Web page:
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«Deborah Duveskog Faculty of Natural Resources and Agricultural Sciences Department of Urban and Rural Development Uppsala Doctoral Thesis Swedish ...»

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Agricultural education and advisory services, commonly termed extension, is considered key to support farmers' efforts in enhancing agricultural productivity, income generation and poverty reduction in a changing world, since it assists farmers to solve problems and take part in the agricultural knowledge and information system (Christoplos and Kidd 2000). Extension was one of the top priorities listed by twenty-four African countries for a poverty reduction strategy (Inter Academy Council 2004). However, a bulk of the existing extension approaches do not fit the resource-poor farming context of the South who operate in rapidly changing environments and contexts (Scoones and Thompson 1994; Chambers 1993; Leeuwis 2004). In Beyond Farmer First (Scoones and Thompson 1994) it is argued that agricultural research and extension practice is far from a set of rational, systematic acts, but a dynamic process of coming to terms with conflicting interests, changing alliances and competing worldviews. To achieve agricultural and rural development, new approaches that make better use of knowledge among farmers and provide for them a stronger voice to demand advice and services and negotiating power are needed (Christoplos 2003). The specific concerns of women and youths must also be addressed further. Following the collapse of the, in the past, extensively applied Training and Visit extension system (T&V) (Anderson, Feder et al. 2006; Gautam, 2000) there has been a search for improved methodologies that respond better to farmers’ demands. This has led to a shift towards more broad based, participatory and group-focused approaches (Leeuwis, 2004; Friis-Hansen 2004; Neuchatel Group 2006; Davies 2006).

From having considered extension as mainly an act of transferring technologies to farmers there is now a focus on participation of communities in a facilitated innovation and experimentation process. Knowledge and information are seen as powerful tools in the process of change. The strengthening of human capital, and the production of knowledge for a framework of action is thereby crucial for agricultural development (Haug 1998). This implies that the domains of technology transfer and community empowerment, for long treated separately in development work, need to be more closely interconnected. In the often traditional societies of Africa agricultural practices is also closely connected to culture and society in the broader sense therefore the biophysical and social aspects of rural livelihoods can often not be separated. In reality though there is little recognition for the fact that large segments of populations in Africa are affected by violence, conflict, gender inequity, HIV, natural disasters that highly affect the ability of these populations to best utilise their natural resource base and build sustainable livelihoods, thus necessitating a wide range of life skills. Human development is about much more than the rise or fall of national incomes. It is about creating an environment in which people can develop their full potential and lead productive, creative lives in accordance with their needs and interests.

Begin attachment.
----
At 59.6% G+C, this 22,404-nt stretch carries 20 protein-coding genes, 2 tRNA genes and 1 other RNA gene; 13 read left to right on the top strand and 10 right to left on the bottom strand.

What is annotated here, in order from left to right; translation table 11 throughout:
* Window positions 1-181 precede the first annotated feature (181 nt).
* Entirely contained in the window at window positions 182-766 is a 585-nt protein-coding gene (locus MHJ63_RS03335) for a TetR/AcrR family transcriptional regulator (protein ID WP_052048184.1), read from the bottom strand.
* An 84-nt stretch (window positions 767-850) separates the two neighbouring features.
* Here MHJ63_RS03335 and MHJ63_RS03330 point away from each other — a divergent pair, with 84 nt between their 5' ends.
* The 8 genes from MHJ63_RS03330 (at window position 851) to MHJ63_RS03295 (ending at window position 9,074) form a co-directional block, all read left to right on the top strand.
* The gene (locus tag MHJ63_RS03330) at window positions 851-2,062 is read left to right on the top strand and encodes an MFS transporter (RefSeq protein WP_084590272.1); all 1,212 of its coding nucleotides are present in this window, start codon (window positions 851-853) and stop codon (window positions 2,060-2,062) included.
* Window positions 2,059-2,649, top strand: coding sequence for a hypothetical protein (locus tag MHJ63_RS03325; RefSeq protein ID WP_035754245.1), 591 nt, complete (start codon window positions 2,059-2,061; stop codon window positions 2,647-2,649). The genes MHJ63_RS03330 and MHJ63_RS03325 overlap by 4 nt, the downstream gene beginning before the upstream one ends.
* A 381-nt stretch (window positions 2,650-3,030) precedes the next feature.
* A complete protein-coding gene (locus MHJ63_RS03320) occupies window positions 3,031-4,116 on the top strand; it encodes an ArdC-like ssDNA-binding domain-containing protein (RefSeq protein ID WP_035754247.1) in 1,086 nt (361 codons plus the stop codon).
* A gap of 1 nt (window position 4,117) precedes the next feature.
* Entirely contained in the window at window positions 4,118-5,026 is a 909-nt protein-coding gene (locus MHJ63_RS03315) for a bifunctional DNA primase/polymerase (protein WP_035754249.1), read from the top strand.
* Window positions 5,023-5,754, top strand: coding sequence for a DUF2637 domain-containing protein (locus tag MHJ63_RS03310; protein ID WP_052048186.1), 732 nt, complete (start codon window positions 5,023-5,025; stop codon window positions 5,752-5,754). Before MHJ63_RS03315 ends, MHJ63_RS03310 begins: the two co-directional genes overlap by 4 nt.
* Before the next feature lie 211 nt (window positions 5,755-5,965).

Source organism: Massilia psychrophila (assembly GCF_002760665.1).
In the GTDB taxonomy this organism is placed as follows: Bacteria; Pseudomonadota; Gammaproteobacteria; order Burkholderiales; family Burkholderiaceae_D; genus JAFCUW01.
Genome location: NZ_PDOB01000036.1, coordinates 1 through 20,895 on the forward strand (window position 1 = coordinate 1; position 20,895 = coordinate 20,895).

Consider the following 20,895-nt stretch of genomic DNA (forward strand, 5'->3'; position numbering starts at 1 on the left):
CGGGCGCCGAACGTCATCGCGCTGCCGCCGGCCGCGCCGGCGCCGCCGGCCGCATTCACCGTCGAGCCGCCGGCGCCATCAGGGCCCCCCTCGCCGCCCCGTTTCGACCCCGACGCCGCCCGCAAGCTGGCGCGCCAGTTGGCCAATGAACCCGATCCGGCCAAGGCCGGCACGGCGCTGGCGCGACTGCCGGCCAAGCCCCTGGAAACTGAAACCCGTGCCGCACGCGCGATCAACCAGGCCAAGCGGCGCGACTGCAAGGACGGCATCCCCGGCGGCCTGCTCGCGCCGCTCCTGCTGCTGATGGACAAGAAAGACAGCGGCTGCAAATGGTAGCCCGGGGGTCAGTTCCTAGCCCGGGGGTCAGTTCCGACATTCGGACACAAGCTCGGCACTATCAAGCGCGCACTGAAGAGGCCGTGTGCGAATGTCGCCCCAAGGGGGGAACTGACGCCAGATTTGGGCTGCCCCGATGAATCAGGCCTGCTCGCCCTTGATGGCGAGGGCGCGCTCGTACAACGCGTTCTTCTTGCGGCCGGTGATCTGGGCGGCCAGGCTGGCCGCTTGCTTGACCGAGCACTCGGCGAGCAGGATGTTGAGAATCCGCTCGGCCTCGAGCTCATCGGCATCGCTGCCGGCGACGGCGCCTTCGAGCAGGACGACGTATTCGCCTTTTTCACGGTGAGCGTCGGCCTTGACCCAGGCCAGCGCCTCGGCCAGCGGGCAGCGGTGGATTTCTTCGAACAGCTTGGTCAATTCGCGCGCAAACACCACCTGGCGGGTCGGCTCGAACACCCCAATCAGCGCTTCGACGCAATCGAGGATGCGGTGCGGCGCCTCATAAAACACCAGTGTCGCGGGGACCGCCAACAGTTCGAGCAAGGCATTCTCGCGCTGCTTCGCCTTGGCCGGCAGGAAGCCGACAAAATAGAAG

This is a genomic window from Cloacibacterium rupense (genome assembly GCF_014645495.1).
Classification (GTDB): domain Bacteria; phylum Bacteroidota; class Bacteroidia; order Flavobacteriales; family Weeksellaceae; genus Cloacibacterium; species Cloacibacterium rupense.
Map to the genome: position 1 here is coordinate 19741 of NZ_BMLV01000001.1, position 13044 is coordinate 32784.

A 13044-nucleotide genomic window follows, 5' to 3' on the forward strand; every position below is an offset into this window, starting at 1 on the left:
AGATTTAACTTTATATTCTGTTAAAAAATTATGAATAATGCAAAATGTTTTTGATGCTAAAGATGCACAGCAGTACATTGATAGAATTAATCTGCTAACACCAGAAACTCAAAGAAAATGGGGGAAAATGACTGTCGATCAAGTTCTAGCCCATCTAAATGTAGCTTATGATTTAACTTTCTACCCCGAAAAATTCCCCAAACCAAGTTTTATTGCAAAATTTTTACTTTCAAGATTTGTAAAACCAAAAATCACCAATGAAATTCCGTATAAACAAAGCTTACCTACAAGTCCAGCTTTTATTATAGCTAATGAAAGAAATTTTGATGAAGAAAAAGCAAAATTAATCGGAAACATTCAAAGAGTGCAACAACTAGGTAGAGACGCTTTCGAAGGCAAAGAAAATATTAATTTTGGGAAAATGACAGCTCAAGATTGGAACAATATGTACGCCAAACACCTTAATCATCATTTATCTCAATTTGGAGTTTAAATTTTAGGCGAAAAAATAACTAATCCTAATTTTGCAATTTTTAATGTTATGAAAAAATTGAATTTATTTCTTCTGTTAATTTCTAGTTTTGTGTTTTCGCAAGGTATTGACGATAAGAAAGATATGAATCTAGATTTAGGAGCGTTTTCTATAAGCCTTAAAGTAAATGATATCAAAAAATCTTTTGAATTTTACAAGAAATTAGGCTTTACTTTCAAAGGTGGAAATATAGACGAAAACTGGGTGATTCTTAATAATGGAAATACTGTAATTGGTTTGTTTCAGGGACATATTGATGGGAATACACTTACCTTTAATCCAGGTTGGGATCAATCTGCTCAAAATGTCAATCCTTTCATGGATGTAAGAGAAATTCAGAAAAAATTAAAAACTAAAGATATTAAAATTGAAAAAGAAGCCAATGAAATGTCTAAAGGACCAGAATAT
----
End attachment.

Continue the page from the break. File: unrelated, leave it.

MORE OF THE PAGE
People are the real wealth of nations. Development is thus about expanding the choices people have to lead lives that they value (IFAD 2011).

Farmer empowerment is nowadays generally seen as an important element in developing demand-driven advisory services (Barlett 2005). The concept was first recognized in the World Development Report 2000/2001 (The World Bank 2000) as one of the three pillars of poverty reduction. Despite the lack of robust data (Alsop and Heinsohn 2005), empowerment is increasingly seen among donors and development actors as a major contributor to development outcomes (The World Bank 2000; Narayan 2005). In practice though, low priority continue to be given to human resource development support in new agricultural development policies and there is often a lack of a ‘human’ side of the poverty debate. Furthermore, major investment programs such as the Alliance for a Green Revolution in Africa funded by the Gates Foundation and the Rockefeller Foundation primarily emphasize input and technology options overcapacity-building as ways of solving rural poverty challenges. The currently trend towards more demand-driven advisory services emphasises strategies for privatisation, decentralisation, greater participation among farmers as the way forward to improve effectiveness of extension. This means that a shift is needed from seeing extension as transfer of predefined technology messages to farmers instead making their own decisions (FriisHansen 2004). Based on Freire’s (1973) understanding this could be seen as education that is liberating in nature rather than domesticating.